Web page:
New Orleans is lately awash in undersunned messianic dweebs who seem to genuinely believe their post-flood fortune-hunting is somehow doing New Orleans a favor. There's a long history of people coming from elsewhere to make a buck in New Orleans; what bothers me about the App schmucks is not their fortune-hunting as such, but their inexplicable self-congratulatory attitude.
They somehow think by rolling into town, taking advantage of tax breaks and venture-capital rent subsidies, and starting software-related businesses that exclusively hire other white people from elsewhere, they're doing New Orleans a favor. It's crazy. Compounding their cluelessness, they inhabit an echo chamber: there's a new-minted media stratum, including a dedicated reporter at NOLA.com, that exists entirely to run unedited (and unread!) these newcomers' masturbatory press releases and their announcements of the latest in an infinite overlapping series of conferences, panels and hackathons to do with #Innovation and #Startups and #Disruption and #Entrepreneurship.
You think I'm joking about their arrogance, or about the delusional bubble they inhabit? "What the Dalai Lama and New Orleans Entrepreneurs Have in Common."
These kids are smug, rich, boorishly unselfaware... and, down to the last man-child, thin-skinned. All those elements combined in the southern heat make for a raw batch of San Francisco tech-sector sourdough I just can't resist punching the lumps out of.
What pushed me over the edge was a particular loudly-touted June "hackathon." "Hackathons" are where these geniuses gather for a 24-hour period during which they code up solutions to various problems other, lesser humans have wrestled unsuccessfully with. They're all fucking ridiculous, but the Hackathon that raised my hackles above what I could endure was "Hack the New Orleans Murder Rate." They were going to gather and develop iPhone Apps that would somehow remedy our impoverished, historically oppressed and significantly illiterate city's horrifically high incidence of homicide. Wish I was joking!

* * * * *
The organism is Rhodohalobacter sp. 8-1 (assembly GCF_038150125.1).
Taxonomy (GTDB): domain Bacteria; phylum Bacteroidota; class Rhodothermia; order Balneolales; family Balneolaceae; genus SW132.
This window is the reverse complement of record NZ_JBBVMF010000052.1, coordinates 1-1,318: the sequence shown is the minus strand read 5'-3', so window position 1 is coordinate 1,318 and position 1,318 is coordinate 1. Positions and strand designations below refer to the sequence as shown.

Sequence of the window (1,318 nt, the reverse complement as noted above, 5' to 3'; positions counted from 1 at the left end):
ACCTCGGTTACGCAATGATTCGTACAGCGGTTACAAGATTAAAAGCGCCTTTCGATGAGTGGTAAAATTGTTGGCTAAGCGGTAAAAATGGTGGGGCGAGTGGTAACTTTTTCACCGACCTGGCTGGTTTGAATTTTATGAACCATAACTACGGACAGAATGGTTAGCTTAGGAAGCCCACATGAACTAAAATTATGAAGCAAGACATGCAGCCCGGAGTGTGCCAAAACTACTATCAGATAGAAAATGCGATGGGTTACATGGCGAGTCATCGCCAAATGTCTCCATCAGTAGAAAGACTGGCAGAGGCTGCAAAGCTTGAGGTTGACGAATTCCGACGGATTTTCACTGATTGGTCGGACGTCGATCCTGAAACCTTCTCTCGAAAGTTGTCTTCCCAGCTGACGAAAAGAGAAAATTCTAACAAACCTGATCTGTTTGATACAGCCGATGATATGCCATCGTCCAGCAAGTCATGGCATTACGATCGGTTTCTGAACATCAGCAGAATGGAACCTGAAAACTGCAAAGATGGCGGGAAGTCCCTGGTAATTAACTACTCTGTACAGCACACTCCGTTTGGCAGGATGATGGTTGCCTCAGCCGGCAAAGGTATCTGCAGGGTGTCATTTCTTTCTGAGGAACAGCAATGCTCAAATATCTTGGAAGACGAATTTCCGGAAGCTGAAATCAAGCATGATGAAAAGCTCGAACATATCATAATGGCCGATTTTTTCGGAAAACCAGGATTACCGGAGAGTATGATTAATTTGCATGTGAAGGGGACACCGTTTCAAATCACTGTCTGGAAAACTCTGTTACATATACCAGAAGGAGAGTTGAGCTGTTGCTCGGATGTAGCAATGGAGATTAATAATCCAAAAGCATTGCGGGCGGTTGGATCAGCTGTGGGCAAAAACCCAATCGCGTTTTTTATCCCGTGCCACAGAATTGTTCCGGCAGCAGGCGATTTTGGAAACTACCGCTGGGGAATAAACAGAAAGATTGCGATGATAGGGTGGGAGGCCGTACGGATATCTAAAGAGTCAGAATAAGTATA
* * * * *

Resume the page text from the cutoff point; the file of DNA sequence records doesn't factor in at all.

Anyone who's read this far in will likely be unsurprised to learn that there are at any given time a number of things ambiently aggrieving me-- a cloud of annoyances, hovering like horseflies around my greasy head. Mostly I go about my days without squandering much time swatting at them, but every so often the cloud coalesces sufficiently to become a target, and however fleetingly, my wroth overtops my sloth.
Thus it was one morning I woke up, registered the URL nationaldayofhacking.info, and built a website there. It was a day's work, and a means of expressing-- in the medical sense of forcing out-- some of my accumulated disgust towards these creepy god-complex freaks. I'd figured the site would be an inside joke at best, but my critique resonated with a far wider audience. It "went viral," as even people like myself say of such things. In its first ten-or-so hours of existence, nationaldayofhacking.info drew thousands of visitors from all over the world, thanks in large part to the URL being tweeted by some prominent techno-critics, as well as, it must be said, some techno-evangelists with senses of humor. Then, late in the afternoon, Wikileaks itself promoted NationalDayofHacking.info (which it described as "delightfully viscsious" [sic]) to its more than 2,000,000 twitter followers. At that point, the visitor numbers went fucking bonkers.
I hate technology, science, all that shit. Basically, everything since penicillin I think we'd be better off without, and I'm open to arguments going back way further. Having said that, it's pretty remarkable that some words I wrote upon waking up in a bad mood can be in front of the eyes of hundreds of thousands of strangers within a single orbit of the sun around the earth, or whatever.
So that's my post about nationaldayofhacking.info. It was initially unsigned, but eventually people locally started to ask me if I was behind it (although I think most knew from the get-go, since the trail of tweets mentioning it began with me), so I copped to it. And hey: if you don't think I take a savage, ugly & unwholesome satisfaction in seeing some shit I wrote critiquing the social-media-obsessed NOLA technology economy garner more attention and more readership, via social-media technology, than anything ever produced by the social-media-obsessed NOLA technology economy, then you must have mistaken me for a far, far less venal person than I am.